Last time we covered the painful, expensive mistakes made by Big Dumb Companies. That was fun, but the clever Michael Martine had the brilliant idea of talking about what small companies do that’s just as dumb.
Which saved me all the trouble of bending my brain to think of a post topic, so yay for Michael.
This week I’m going to try something new. Instead of giving you one post that’s zillions of screens long, I’m breaking the post up into more manageable chunks. We’ll see if you guys like it or freak out to get multiple posts a week from me. Let me know!
So today you get Dumb Thing #1:
Dumb Thing #1: Deciding you’re “Just Not Good” at marketing
I hear this all the time from solopreneurs. “I have the best handknitted dog sweaters/organic tattoo parlor/gourmet hair products in the city, there’s no one else coming close to putting out stuff as nice as mine. I’m getting some clients here and there, but you know, I’m just not good at marketing. I’m working 18 hours a day, so I figure it’s got to work out eventually.”
Do you tell the IRS “I’m just not good at bookkeeping”? (If you do, you might want to rethink that.)
Do you tell your vendors “I’m just not good at paying invoices”?
I can’t remember who I’m stealing this from, but if you’re going to decide it’s ok to give up on marketing, you might as well take all your working capital to Las Vegas and blow it on whatever combination of hookers and drugs that might appeal to you. It saves time, and the end result is the same.
It’s not rocket science
Business is about relationships and solving problems. Marketing is just communication about those things. If you have a working language center in your brain, you can get good at marketing.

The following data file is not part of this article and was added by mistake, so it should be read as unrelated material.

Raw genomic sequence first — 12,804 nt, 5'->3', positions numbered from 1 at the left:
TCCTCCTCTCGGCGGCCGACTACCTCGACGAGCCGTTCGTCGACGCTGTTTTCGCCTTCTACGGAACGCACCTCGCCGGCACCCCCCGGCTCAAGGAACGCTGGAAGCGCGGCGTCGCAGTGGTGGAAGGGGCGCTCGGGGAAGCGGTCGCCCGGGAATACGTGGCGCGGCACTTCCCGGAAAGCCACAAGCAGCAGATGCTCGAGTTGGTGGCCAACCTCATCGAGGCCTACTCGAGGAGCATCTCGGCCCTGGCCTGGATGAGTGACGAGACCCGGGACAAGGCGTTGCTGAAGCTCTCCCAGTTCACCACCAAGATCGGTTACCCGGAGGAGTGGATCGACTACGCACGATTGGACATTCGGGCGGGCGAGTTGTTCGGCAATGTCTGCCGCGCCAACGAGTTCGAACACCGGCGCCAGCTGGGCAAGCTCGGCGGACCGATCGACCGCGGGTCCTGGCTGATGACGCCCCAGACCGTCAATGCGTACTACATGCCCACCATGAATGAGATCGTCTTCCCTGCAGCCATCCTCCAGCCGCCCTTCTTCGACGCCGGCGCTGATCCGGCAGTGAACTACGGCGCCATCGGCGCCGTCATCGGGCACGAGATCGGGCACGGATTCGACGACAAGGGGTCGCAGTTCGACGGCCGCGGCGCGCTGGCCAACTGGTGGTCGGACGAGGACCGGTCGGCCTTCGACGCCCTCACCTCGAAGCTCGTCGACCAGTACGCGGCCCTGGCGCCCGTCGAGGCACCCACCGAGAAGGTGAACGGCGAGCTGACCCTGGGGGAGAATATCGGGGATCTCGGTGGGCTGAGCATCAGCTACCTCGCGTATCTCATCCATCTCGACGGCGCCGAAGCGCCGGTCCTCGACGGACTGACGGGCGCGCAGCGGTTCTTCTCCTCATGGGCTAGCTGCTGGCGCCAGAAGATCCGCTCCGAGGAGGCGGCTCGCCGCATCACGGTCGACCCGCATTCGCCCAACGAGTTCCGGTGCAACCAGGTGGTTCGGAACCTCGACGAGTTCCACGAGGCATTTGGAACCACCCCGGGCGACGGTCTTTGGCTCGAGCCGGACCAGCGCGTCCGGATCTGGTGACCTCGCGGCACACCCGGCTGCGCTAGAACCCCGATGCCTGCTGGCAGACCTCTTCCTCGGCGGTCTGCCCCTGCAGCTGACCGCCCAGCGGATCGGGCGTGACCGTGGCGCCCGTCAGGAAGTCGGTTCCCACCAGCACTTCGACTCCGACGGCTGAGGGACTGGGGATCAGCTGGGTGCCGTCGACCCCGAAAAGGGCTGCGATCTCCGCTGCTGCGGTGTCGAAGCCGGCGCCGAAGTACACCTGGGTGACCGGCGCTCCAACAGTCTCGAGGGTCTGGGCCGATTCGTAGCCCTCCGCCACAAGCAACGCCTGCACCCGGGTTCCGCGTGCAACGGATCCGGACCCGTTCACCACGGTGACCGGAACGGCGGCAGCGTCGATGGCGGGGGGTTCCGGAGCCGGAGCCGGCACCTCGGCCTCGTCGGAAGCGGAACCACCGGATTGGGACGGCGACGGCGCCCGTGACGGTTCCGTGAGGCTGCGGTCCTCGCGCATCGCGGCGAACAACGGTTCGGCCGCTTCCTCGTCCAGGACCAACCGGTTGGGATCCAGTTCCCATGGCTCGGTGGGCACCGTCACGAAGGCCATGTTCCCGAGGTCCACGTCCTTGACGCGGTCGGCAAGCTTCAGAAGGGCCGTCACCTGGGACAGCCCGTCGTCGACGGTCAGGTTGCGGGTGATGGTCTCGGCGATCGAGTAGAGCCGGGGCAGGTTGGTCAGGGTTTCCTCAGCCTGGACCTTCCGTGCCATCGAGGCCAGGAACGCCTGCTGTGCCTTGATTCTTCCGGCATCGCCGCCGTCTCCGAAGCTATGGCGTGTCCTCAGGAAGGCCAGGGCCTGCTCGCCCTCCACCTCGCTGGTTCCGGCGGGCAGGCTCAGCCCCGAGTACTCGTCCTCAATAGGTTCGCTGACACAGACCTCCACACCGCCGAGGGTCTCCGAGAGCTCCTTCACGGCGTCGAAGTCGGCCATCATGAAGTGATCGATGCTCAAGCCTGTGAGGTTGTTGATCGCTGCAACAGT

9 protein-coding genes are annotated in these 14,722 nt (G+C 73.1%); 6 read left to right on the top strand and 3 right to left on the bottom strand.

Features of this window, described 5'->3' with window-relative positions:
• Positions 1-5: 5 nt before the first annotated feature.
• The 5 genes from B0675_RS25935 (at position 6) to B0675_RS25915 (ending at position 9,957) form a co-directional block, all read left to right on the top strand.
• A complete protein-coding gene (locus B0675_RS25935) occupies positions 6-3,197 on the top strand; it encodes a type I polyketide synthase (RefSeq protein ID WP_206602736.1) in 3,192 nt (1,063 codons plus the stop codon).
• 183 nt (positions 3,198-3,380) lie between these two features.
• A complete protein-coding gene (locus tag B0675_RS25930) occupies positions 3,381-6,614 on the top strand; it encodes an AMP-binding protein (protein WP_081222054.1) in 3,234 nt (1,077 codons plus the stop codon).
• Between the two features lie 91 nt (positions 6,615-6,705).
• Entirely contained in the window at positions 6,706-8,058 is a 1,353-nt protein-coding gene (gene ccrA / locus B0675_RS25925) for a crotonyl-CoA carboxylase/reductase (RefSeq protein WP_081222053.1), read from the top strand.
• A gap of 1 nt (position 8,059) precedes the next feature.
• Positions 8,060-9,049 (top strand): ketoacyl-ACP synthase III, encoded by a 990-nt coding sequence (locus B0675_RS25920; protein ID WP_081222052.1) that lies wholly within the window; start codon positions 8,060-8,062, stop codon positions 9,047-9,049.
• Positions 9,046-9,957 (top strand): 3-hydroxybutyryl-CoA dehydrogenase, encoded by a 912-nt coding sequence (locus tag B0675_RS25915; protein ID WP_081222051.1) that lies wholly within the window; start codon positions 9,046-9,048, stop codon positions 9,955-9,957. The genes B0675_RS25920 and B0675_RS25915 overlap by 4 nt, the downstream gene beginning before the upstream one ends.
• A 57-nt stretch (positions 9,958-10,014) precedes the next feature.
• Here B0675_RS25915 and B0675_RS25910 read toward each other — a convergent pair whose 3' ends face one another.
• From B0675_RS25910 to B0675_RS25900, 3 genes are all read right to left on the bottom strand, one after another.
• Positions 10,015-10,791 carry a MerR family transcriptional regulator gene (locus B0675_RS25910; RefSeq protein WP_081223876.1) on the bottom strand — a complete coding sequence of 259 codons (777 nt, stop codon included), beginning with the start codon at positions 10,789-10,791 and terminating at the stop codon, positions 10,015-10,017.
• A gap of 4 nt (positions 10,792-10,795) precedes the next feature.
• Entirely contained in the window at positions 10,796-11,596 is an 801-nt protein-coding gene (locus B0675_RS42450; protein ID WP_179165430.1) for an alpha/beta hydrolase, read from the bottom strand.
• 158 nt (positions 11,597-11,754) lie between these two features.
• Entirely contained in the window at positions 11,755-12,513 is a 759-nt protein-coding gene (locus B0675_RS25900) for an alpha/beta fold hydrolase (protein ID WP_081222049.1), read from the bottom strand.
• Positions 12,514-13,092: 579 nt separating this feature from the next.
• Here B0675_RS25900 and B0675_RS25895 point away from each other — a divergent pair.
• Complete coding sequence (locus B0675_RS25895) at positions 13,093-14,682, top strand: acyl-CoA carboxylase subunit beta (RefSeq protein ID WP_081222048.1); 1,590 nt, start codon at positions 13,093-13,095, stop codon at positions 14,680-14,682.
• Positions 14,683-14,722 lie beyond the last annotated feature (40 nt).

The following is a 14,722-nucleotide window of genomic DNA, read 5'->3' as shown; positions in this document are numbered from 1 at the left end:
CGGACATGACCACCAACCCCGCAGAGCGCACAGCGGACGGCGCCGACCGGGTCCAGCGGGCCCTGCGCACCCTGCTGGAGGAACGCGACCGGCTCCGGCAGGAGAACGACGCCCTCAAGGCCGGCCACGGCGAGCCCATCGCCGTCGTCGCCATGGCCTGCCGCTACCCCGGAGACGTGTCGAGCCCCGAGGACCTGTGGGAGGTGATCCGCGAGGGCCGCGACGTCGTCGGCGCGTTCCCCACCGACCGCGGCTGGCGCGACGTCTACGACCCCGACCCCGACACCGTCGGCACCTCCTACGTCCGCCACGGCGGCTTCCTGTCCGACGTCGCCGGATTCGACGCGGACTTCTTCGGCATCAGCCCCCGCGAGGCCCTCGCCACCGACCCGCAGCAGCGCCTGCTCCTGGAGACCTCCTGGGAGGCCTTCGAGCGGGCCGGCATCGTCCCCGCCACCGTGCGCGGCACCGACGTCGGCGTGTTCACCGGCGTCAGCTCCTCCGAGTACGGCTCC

A strongly related dumb thing is thinking you can turn the whole shebang over to an ad agency. (See: Crucial Facts Your Ad Agency Forgot to Mention). Agencies have useful resources, but they’ll never know your business or your customers like you do. And most agencies that handle small business are, frankly, terrible. (A few are amazing. But I’ve seen a lot of terrible.)
You need to know your marketing message so well it’s completely second nature. Know your unique selling proposition, know your benefits and your features, know your individual story, know your customers, know the media that make sense for those customers and that message.
Then and only then will you be ready to make good use of an agency. Until then (sorry), you have to get good at marketing.
Let us know in the comments what about marketing you just don’t think you can get good at! We’ll help.
7 Dumb Things Small Businesses Do
- #1: Deciding You’re “Just Not Good” at Marketing
- #2: Going Without a Business Plan
- #3: Getting Upside-Down
- #4: Thinking It’s About You
- #5: The Worst Number
- #6: Ingratitude
- #7: Following the Herd
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Michael Martine - Remarkablogger says
Glad to help. But I would like to point out that giving up on marketing is not the same as taking all your money and spending it on hookers and drugs, because if you spend it on marketing then you don’t get any hookers or drugs. Tough call.
What a great idea for a series – although, I have a least one client who (in not so many words) has told me they’re just not good at paying invoices.
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Sonia Simone says
Analytical as always, Michael. 🙂
Simon, that is too hysterical.
Wendy Cholbi says
People who say they’re “not good at marketing” (and I’ve been terribly guilty of this myself) are also quick to segregate and label certain activities as “marketing.” Activities they don’t want to do (like cold-calling, or going to chamber of commerce mixers).